The last and most important point of all, I believe, is this. I think the supreme irony of our time, as we talk about a new renaissance -- by the way, that would make New York University the successor of the Medicis -- (laughter) -- I think -- consider this -- the supreme irony of this time is that we are sitting around talking about finding out the secrets of the black holes in the universe, unlocking the mysteries of the human gene, having unprecedented growth, and dealing with what I consider to be very high-class problems -- finding the right balance between unemployment and social justice, dealing with the aging of society -- isn't it interesting to you that in this most modern of ages, the biggest problem of human societies is the most primitive of all social difficulties: the fear of people who are different from us. That, after all, is what is at the root of what Prime Minister Blair has struggled with in Northern Ireland, at the root of all the problems in the Balkans, at the root of the tribal wars in Africa, at the root of the still unresolved, though hopefully progressing problems in the Middle East.
A few weeks ago, Hillary invited two men to the White House for a conversation about the new millennium. One was one of the founders of the Internet, the other was one our principal scientists unlocking the mysteries of the human genome, and they talked together -- it was fabulous, because these guys said, number one, we would not know anything about the gene if it were not for the computer revolution because we couldn't have done the complex sequencing. And then the scientist said, now that they had done all this complex sequencing, the most stunning conclusion they had drawn is that all human beings were 99.9 percent the same genetically, and that the differences of individuals in any given ethnic group genetically were greater than the genetic differences of one ethnic group to another.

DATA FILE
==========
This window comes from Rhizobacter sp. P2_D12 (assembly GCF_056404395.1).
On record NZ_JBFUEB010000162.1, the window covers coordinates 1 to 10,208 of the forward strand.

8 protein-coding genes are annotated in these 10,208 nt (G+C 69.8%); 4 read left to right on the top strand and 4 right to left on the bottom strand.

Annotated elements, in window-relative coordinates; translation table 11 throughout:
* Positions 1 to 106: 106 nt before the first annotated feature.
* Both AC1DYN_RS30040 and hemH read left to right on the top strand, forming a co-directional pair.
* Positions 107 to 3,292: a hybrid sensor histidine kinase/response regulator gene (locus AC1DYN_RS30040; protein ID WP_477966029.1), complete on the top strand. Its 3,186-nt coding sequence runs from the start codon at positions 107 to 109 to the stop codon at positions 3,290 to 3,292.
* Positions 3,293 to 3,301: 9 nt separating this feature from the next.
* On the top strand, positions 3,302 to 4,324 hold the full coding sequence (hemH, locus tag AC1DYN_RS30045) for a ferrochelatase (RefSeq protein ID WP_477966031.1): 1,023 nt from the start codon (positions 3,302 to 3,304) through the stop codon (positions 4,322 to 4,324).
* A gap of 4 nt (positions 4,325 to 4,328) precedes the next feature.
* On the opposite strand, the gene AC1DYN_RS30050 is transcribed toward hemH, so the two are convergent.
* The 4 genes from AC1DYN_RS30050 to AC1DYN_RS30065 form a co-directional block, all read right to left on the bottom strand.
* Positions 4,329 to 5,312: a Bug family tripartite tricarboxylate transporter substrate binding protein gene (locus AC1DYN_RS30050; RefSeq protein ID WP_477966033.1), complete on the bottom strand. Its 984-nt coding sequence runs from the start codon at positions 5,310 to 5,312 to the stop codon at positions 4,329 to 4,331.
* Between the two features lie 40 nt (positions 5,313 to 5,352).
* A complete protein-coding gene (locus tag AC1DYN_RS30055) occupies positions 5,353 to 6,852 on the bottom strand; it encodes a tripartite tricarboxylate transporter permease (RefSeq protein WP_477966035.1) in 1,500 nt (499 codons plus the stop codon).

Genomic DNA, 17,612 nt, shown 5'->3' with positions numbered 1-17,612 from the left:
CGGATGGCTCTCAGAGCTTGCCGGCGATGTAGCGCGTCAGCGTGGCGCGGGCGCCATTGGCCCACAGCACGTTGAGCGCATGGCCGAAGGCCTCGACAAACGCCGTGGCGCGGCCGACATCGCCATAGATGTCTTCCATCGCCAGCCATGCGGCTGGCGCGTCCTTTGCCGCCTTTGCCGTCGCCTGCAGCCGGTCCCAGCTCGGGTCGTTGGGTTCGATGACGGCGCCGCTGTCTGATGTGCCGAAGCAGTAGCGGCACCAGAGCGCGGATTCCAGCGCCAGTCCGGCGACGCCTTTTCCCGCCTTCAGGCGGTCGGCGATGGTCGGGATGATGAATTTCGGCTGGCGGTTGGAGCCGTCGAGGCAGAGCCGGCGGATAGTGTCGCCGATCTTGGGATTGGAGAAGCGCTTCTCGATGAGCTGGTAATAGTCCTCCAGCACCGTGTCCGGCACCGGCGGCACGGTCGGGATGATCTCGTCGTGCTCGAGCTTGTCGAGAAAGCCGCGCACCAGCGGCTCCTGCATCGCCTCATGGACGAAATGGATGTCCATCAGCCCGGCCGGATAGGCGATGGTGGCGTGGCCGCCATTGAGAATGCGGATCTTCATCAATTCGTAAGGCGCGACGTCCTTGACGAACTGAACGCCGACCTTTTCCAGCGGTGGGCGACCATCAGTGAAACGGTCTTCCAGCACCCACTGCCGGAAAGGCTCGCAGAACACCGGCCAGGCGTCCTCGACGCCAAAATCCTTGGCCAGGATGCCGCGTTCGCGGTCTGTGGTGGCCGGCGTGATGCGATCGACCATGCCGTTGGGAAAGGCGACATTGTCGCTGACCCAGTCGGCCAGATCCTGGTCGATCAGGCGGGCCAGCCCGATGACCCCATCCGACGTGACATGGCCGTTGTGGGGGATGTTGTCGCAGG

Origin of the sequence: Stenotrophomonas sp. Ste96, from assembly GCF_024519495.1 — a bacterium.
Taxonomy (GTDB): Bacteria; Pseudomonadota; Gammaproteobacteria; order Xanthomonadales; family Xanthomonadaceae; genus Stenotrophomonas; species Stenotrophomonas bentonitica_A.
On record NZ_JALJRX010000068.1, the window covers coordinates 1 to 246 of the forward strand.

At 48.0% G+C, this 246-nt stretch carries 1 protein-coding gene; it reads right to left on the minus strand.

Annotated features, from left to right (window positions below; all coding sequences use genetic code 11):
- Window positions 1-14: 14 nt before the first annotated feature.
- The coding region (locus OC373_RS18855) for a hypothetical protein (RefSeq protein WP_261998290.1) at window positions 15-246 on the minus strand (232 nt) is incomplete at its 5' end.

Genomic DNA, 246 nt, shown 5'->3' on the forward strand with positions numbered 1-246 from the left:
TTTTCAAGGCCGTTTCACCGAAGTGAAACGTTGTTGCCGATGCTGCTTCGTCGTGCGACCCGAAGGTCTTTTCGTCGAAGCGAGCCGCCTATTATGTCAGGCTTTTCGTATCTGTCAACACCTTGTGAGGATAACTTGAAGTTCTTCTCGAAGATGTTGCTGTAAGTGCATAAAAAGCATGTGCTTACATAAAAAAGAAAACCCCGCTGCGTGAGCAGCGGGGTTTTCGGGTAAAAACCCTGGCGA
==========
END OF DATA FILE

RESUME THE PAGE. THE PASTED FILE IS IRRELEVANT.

So if you had 100 West Africans and 100 Italians and 100 Mexicans and 100 Norwegians, the differences of the individuals within the groups would be greater than the composite genetic profile differences of one group to another.
Now, this is in an age where 800,000 people were slaughtered by machetes in 90 days in Rwanda a few years ago, when a quarter of a million Bosnians lost their lives and 2.5 million more were made refugees.
So that's the last point I would like to make. We need a little humility here. What we really need to be struggling for is not all the answers, but a unifying vision that makes the most of all these wonders and relishes all this diversity which makes life more interesting, but proceeds on the fundamental fact that the most important thing is what it has always been: our common humanity, which imposes on us certain responsibilities about how we live, how we treat others who are less fortunate, how we empower everyone to have a chance to live up to his or her God-given potential.
If you ask me one thing we could do, it would not be all the modern ideas. If I had to leave tonight and never have another thing to say about public life, I would say, if we could find a way to enshrine a reverence for our common humanity, the rest would work out just fine. Thank you very much. (Applause.)
END 11:10 P.M. (L)